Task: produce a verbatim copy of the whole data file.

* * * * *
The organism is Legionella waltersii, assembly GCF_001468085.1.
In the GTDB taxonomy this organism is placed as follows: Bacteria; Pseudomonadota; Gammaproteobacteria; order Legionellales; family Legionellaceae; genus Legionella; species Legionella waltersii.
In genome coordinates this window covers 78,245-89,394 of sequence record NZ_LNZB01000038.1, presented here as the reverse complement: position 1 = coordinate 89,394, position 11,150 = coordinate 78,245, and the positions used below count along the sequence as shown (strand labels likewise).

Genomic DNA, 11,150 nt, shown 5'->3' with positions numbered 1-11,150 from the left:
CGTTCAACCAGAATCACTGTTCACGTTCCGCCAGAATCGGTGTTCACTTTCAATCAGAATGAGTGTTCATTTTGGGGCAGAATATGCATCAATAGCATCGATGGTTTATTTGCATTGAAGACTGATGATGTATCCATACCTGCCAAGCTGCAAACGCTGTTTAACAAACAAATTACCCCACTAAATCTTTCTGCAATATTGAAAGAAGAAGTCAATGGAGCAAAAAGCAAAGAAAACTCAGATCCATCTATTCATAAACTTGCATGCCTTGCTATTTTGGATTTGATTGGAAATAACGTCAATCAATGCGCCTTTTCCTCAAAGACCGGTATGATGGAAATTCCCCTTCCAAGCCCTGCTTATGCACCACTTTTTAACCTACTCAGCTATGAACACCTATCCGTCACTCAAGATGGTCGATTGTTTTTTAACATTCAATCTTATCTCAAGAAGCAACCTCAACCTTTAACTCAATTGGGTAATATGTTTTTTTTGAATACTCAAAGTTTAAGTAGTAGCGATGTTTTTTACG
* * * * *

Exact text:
The organism is Legionella waltersii, assembly GCF_001468085.1.
In the GTDB taxonomy this organism is placed as follows: Bacteria; Pseudomonadota; Gammaproteobacteria; order Legionellales; family Legionellaceae; genus Legionella; species Legionella waltersii.
In genome coordinates this window covers 78,245-89,394 of sequence record NZ_LNZB01000038.1, presented here as the reverse complement: position 1 = coordinate 89,394, position 11,150 = coordinate 78,245, and the positions used below count along the sequence as shown (strand labels likewise).

Genomic DNA, 11,150 nt, shown 5'->3' with positions numbered 1-11,150 from the left:
CGTTCAACCAGAATCACTGTTCACGTTCCGCCAGAATCGGTGTTCACTTTCAATCAGAATGAGTGTTCATTTTGGGGCAGAATATGCATCAATAGCATCGATGGTTTATTTGCATTGAAGACTGATGATGTATCCATACCTGCCAAGCTGCAAACGCTGTTTAACAAACAAATTACCCCACTAAATCTTTCTGCAATATTGAAAGAAGAAGTCAATGGAGCAAAAAGCAAAGAAAACTCAGATCCATCTATTCATAAACTTGCATGCCTTGCTATTTTGGATTTGATTGGAAATAACGTCAATCAATGCGCCTTTTCCTCAAAGACCGGTATGATGGAAATTCCCCTTCCAAGCCCTGCTTATGCACCACTTTTTAACCTACTCAGCTATGAACACCTATCCGTCACTCAAGATGGTCGATTGTTTTTTAACATTCAATCTTATCTCAAGAAGCAACCTCAACCTTTAACTCAATTGGGTAATATGTTTTTTTTGAATACTCAAAGTTTAAGTAGTAGCGATGTTTTTTACG